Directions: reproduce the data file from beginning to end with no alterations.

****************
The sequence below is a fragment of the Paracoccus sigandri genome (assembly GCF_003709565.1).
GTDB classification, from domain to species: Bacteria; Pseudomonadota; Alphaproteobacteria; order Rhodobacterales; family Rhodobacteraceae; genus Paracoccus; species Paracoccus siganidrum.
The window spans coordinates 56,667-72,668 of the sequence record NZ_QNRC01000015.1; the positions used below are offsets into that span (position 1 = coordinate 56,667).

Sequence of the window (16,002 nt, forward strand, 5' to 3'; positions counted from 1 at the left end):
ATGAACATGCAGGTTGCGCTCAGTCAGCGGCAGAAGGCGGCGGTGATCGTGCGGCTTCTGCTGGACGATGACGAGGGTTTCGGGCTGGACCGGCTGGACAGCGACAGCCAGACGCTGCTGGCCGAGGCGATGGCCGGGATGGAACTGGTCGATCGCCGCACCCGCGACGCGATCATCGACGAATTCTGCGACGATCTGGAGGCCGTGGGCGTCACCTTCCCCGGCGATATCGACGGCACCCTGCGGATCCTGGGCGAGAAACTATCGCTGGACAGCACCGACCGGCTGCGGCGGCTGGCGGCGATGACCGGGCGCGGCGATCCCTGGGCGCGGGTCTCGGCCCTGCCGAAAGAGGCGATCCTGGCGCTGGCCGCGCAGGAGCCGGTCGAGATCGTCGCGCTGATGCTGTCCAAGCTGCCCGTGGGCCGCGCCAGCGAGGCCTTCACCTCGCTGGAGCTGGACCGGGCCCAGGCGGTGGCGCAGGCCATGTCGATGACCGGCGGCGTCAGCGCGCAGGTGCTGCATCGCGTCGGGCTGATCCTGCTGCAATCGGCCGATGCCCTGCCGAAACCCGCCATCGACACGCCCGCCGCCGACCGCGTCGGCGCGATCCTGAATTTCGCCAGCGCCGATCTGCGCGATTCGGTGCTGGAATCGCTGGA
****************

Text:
The sequence below is a fragment of the Paracoccus sigandri genome (assembly GCF_003709565.1).
GTDB classification, from domain to species: Bacteria; Pseudomonadota; Alphaproteobacteria; order Rhodobacterales; family Rhodobacteraceae; genus Paracoccus; species Paracoccus siganidrum.
The window spans coordinates 56,667-72,668 of the sequence record NZ_QNRC01000015.1; the positions used below are offsets into that span (position 1 = coordinate 56,667).

Sequence of the window (16,002 nt, forward strand, 5' to 3'; positions counted from 1 at the left end):
ATGAACATGCAGGTTGCGCTCAGTCAGCGGCAGAAGGCGGCGGTGATCGTGCGGCTTCTGCTGGACGATGACGAGGGTTTCGGGCTGGACCGGCTGGACAGCGACAGCCAGACGCTGCTGGCCGAGGCGATGGCCGGGATGGAACTGGTCGATCGCCGCACCCGCGACGCGATCATCGACGAATTCTGCGACGATCTGGAGGCCGTGGGCGTCACCTTCCCCGGCGATATCGACGGCACCCTGCGGATCCTGGGCGAGAAACTATCGCTGGACAGCACCGACCGGCTGCGGCGGCTGGCGGCGATGACCGGGCGCGGCGATCCCTGGGCGCGGGTCTCGGCCCTGCCGAAAGAGGCGATCCTGGCGCTGGCCGCGCAGGAGCCGGTCGAGATCGTCGCGCTGATGCTGTCCAAGCTGCCCGTGGGCCGCGCCAGCGAGGCCTTCACCTCGCTGGAGCTGGACCGGGCCCAGGCGGTGGCGCAGGCCATGTCGATGACCGGCGGCGTCAGCGCGCAGGTGCTGCATCGCGTCGGGCTGATCCTGCTGCAATCGGCCGATGCCCTGCCGAAACCCGCCATCGACACGCCCGCCGCCGACCGCGTCGGCGCGATCCTGAATTTCGCCAGCGCCGATCTGCGCGATTCGGTGCTGGAATCGCTGGA